To the Editor:--I was fascinated by Dexter and Hindman's model of cerebral oxygen delivery. [1]To examine the behavior of their model in more detail, I loaded the equations into a Hewlett Packard HP-48GX programmable calculator and examined their behavior under a variety of conditions, using the calculator's Equation Solverapplication.

This examination led me to conclude that it is not the shift in P50alone that is responsible for the change in the relation between SVO2and CMR%(percentage of maximal CMRO2) seen with hypothermia, but rather the interaction between that shift and the relation between interstitial oxygen tension (PinO2) and CMR%. In brief, the target (or basal) CMR% determines the PinO2(and therefore the PVO2) needed to support that CMR%. The authors chose a model (Michaelis-Menten kinetics, eq. 9)[2,3]that requires relatively high PinO2to support high CMR%. As the P50shifts left with hypothermia, it is not surprising to find that the high PVO2, which is determined by the high PinO2, corresponds to higher and higher SVO2. Although this model for the relation between PinO2and CMR% has some support experimentally, [4]neither this relation nor the target CMR% has been measured in humans. If the true target CMR% or the relation between PinO2and CMR% in humans were such that lower values of Pin sub O2could support adequate CMR% at hypothermia, then the shift in P50with hypothermia would not result in such dramatic alterations in the relation between CMR% and SVO2. In examining this issue, I found that even very subtle, minor changes in the relation between PinO2and CMR% produced major alterations in the way the relation between SVO2and CMR% changes with temperature.

The simplest example of this would be a reduction in the target CMR%, as might be seen with anesthesia, bypass, or hypothermia. Using the authors' data for an infant at 17 degrees Celsius (Figure 1), it can be seen that if the target CMR% were 90 +/- 5%, the SVO2would lie in the range 97.3–100%, making it impossible to rely on SVO2to follow changes in CMR% until they become quite severe. Conversely, if the target CMR% were 85 +/- 5%, the SVO2would lie in the range 78.6–97.3%; although this is different from the relation between SVO2and CMR% at normothermia, it might still be possible to use SVO2to follow trends in CMR%.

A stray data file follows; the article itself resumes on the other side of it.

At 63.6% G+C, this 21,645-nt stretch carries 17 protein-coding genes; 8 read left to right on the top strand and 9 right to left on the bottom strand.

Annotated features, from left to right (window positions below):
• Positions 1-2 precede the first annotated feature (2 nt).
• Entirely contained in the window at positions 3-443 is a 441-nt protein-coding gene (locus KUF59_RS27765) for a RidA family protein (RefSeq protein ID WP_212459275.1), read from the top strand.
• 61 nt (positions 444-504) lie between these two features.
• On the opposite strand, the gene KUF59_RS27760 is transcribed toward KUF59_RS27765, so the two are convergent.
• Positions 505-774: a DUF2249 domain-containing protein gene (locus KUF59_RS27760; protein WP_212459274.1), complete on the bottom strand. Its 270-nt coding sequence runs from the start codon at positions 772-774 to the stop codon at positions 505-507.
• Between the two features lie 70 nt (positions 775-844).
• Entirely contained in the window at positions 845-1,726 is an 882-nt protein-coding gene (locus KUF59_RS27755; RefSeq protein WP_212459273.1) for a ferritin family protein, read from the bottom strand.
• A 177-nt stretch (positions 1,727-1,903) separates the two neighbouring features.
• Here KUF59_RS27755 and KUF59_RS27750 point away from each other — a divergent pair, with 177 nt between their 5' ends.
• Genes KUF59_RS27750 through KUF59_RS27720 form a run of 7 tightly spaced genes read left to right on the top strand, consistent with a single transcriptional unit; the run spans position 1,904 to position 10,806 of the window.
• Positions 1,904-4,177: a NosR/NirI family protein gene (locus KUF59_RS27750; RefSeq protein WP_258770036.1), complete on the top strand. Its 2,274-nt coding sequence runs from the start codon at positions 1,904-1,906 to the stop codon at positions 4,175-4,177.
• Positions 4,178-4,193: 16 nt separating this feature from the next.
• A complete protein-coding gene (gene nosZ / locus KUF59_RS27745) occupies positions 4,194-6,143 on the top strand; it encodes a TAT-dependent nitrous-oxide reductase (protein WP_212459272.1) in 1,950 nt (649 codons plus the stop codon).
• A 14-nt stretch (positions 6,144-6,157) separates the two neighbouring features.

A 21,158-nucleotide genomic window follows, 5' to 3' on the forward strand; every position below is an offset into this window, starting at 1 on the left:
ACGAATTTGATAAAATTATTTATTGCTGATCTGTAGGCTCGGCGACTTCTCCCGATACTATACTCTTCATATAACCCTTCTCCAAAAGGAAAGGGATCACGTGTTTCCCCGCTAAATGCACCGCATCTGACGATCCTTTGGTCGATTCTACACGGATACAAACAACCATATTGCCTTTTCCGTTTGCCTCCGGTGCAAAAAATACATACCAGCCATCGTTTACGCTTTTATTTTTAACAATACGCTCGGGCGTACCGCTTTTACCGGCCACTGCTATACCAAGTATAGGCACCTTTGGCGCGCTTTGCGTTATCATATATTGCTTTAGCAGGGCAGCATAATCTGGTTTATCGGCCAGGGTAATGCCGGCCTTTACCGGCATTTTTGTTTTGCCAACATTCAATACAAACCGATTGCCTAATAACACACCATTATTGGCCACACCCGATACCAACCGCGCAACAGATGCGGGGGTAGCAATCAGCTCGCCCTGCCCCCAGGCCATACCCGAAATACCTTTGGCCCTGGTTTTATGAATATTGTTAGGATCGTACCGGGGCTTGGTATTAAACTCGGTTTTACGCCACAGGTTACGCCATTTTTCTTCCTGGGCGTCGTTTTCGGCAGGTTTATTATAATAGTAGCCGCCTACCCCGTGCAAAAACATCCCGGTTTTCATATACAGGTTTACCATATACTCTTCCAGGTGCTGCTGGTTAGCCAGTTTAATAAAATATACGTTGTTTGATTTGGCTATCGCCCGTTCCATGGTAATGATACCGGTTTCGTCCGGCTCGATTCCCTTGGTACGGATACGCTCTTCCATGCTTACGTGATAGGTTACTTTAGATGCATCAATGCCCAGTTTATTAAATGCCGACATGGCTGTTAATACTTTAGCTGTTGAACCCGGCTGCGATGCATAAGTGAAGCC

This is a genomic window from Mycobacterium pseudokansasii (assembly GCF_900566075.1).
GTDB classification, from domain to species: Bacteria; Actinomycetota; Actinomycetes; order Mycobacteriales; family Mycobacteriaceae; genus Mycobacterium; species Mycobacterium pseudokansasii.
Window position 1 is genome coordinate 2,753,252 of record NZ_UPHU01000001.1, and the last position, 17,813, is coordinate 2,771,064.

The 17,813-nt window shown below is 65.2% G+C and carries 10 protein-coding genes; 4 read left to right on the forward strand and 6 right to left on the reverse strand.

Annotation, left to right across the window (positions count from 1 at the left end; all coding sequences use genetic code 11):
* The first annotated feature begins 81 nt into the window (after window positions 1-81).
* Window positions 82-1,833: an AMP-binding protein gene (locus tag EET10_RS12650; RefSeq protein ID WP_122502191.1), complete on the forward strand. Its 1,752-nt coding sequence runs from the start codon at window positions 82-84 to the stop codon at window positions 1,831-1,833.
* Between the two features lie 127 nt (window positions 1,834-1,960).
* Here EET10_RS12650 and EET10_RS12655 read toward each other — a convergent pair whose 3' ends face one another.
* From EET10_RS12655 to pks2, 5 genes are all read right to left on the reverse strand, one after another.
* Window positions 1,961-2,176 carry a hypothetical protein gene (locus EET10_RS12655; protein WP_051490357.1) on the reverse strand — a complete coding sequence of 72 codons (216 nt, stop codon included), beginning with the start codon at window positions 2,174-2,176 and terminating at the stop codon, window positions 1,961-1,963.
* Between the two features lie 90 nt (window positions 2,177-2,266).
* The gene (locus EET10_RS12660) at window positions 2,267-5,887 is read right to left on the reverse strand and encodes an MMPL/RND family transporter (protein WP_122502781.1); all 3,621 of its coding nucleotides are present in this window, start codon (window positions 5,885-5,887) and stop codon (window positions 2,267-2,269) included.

Further examination of the Dexter-Hindman model suggested that hemoglogin saturation, and hemoglobin per se, are essentially irrelevant to cerebral oxygen delivery during deep hypothermia, because dissolved oxygen is adequate to provide almost all cerebral oxygen needs. For an infant at PaO2greater or equal to 300 mmHg and T < 18 degrees Celsius, more than 90% of CMRO2is provided by dissolved oxygen. Although there may be reasons to avoid hyperoxia during bypass (formation of bubbles during rewarming, generation of free radicals), this interpretation of the author's model suggests the possibility of stroma-free perfusion during deep hypothermic bypass, which might have important implications for conservation of blood constituents and visualization of the surgical field during low-flow bypass. This interpretation also suggests that oxygen solubility enhancing agents (e.g., perfluorocarbons) may more effectively increase cerebral oxygen availability during low-flow deep hypothermic bypass than hemoglobin (erythrocytes or stroma-free hemoglobin); the ineffectiveness of hemoglobin preparations in this context is supported by other work from the authors. [5].

Dexter and Hindman are to be commended for recognizing the importance of the shift in P50on interpretation of SVO2during deep hypothermic bypass and for emphasizing the potential risks of widespread adoption of jugular venous bulb or cerebral near-infrared spectroscopy monitoring based on the assumption that a high SVO2implies adequate, or even luxuriant, cerebral oxygen availability. However, given that very small changes in the model can produce major changes in how the relation between CMR% and SVO2changes with temperature, before we can draw conclusions about the role of SVOsub 2 monitoring during bypass, it will be necessary to determine the target CMR% and the relation between PinO2and CMR% in humans both awake and anesthetized, on and off bypass, and at normothermia and hypothermia.

Joel B. Gunter, M.D., Associate Professor of Clinical Anesthesia and Pediatrics, Department of Anesthesia, Children's Hospital Medical Center, 3333 Burnet Avenue, Cincinnati, OH 45229.

(Accepted for publication July 1, 1996.)

Dexter F, Hindman BJ: Theoretical analysis of cerebral venous blood hemoglobin oxygen saturation as an index of cerebral oxygenation during hypothermic cardiopulmonary bypass. ANESTHESIOLOGY 1995; 83:405-12.
Schacterle RS, Ribando RJ, Adams JM: A model of brain arteriolar oxygen and carbon dioxide transport during anemia. J Cereb Blood Flow Metab 1993; 13:872-80.
Lagerlund TD, Low PA: Axial diffusion and Michaelis-Menten kinetics in oxygen delivery in rat peripheral nerve. Am J Physiol 1991; 260:R430-40.
Buerk DG, Saidel GM: A comparison of two nonclassical models for oxygen consumption in brain and liver tissue. Adv Exp Med Biol 1978; 94:225-32.
Hindman BJ, Dexter F, Cutkomp J, Smith T: Diaspirin cross-linked hemoglobin does not increase brain oxygen consumption during hypothermic cardiopulmonary bypass in rabbits. ANESTHESIOLOGY 1995; 83:1302-11.